Judge Overseeing Military Earplug Lawsuits Indicates 3M Engaged in “Brazen Abuse of the Litigation Process”
In a scathing order issued last week, a federal judge has barred 3M Company from employing what she described as “bad faith tactics”, indicating that after three years of litigation, the company can not change positions and raise a new defense in an attempt to force thousands of military earplug lawsuits through a controversial bankruptcy plan.
More than 230,000 U.S. veterans are currently pursuing a product liability lawsuits against 3M and it’s Aearo Technologies subsidiary, after being left with hearing loss or tinnitus following military service, where they were provided 3M Combat Arms Earplugs as standard issue equipment before deployments between 2004 and 2015. Plaintiffs allege that the earplugs were sold to the U.S. government with a known design defect, which left veterans without adequate ear protectors during combat and training exercises.
The Combat Arms Earplugs version 2 (CAEv2) were initially developed by Aearo Technologies, which was acquired 3M Company in 2008 and the entire Aearo hearing protection business was “upstreamed” into 3M, which continued to market and sell the defective earplugs to the U.S. government without disclosing known problems that caused them to commonly fall out of the ear canal.
Given common questions of fact and law raised in the litigation, all lawsuits over hearing loss caused by the military earplugs have been centralized for the past three and a half years before U.S. District Judge Casey Rodgers in the Northern District of Florida, as part of an MDL or multidistrict litigation.
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Throughout the proceedings, 3M Company has defended the cases brought against both itself and its Aearo subsidiary, never raising any arguments during at least 16 trials that suggested it is not jointly responsible for the design and sale of the earplugs. However, after a number of juries hit the companies with massive verdicts, 3M Company has made the controversial decision to place Aearo Technologies into bankruptcy, and is attempting to argue that the multi-billion dollar parent company can not be independently held responsible for hearing loss caused by products it sold and profited from for years.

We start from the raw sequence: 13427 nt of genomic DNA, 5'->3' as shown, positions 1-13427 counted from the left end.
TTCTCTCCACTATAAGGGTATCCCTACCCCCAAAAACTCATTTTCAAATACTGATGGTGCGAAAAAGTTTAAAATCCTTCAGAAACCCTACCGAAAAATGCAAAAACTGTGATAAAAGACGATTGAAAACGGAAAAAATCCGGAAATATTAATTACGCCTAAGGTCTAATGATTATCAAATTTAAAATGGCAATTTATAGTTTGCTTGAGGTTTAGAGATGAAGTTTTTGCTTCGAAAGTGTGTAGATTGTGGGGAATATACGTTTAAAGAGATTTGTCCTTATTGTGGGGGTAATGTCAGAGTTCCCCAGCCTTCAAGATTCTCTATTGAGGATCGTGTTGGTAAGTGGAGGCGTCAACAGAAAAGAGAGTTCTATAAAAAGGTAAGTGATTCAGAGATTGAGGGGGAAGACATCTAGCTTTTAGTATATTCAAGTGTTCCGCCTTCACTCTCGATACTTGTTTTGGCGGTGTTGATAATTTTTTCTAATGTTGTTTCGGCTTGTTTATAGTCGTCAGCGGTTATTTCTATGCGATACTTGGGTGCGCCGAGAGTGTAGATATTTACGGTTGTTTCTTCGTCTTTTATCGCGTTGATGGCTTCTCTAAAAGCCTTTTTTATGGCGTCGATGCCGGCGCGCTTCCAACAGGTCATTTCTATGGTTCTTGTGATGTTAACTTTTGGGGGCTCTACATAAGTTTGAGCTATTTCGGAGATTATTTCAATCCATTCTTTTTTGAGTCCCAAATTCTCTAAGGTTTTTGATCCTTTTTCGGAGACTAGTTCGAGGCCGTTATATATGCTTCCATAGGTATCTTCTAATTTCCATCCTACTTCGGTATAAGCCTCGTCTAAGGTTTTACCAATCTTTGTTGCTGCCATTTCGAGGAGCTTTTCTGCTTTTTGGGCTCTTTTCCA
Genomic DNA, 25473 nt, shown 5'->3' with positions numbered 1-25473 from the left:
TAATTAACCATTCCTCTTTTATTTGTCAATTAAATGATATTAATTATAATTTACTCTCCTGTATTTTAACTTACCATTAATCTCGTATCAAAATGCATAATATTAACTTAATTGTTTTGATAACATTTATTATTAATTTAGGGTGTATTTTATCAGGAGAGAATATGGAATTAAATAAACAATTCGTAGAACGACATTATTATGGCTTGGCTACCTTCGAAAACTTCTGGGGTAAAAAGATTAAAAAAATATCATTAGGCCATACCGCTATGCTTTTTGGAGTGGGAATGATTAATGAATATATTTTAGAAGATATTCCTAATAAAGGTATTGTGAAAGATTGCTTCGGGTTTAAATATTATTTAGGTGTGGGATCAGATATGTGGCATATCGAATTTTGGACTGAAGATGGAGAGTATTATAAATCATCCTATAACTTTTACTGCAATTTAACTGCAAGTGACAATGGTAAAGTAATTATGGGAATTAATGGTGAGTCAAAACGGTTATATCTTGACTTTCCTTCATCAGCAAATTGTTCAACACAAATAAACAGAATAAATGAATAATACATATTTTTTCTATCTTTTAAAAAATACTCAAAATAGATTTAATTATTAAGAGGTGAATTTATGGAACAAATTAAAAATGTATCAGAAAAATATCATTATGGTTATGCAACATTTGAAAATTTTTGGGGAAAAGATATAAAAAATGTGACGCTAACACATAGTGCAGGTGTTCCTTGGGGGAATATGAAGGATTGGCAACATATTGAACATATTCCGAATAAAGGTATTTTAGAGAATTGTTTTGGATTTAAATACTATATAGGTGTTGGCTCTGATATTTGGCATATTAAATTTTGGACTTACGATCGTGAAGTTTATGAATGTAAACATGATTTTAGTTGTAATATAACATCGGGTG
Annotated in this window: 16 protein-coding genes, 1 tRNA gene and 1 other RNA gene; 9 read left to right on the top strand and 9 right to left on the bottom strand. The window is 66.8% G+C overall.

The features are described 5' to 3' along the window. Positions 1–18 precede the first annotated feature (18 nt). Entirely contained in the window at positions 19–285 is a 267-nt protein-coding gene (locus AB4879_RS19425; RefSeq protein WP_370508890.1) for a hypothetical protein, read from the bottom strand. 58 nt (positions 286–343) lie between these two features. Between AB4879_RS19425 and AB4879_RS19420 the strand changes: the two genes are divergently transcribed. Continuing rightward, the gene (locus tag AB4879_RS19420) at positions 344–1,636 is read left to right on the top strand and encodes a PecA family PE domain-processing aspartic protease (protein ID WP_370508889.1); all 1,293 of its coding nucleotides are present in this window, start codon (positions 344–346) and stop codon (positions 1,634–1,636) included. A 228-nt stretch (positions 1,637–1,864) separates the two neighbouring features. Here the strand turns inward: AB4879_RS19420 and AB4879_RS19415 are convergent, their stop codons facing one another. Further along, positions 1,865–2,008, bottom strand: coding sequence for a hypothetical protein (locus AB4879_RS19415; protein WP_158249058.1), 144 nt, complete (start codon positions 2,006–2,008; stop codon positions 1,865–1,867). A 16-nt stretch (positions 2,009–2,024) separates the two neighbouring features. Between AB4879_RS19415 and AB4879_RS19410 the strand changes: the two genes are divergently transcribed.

In August, U.S. Bankruptcy Judge Jeffrey J. Graham refused to grant 3M a stay in the litigation despite the bankruptcy filing, indicating the litigation can continue against 3M, despite the bankruptcy filing by Aearo. Judge Graham said Indiana’s bankruptcy laws, where the bankruptcy case is located, does not allow such a pause in the litigation in this case, since 3M Company is also named as a defendant in the litigation.
In an about-face move, which is part of it’s continuing attempt to force earplug settlements through the bankruptcy process, 3M Company has recently taken the position that it can not be held independently liable for the earplugs designed by Aearo. Plaintiffs have called it an absurd position, and the U.S. District Judge presiding over the litigation has suggested the move is an abuse of the litigation process.
In early October, hundreds of plaintiffs included in a first wave of claims being prepared for remand to U.S. District Courts nationwide in the coming months filed a motion for summary judgment against 3M, seeking to prevent the company from now arguing that it is not independently liable for the earplug-related injuries.
Judge Blasts 3M for Acting in “Bad Faith”
On December 22, Judge Rodgers issued an order (PDF) agreeing with plaintiffs and putting a sanction in place against 3M, which bars it from using its new liability defense.
Judge Rodgers points out that 3M did not adopt the tactic of claiming it was not responsible for injuries in military earplug lawsuits until it was ordered to pay nearly $300 million to 13 plaintiffs in early the bellwether trials. She blasted the company for the tactics it adopted in the aftermath of its bellwether trial losses.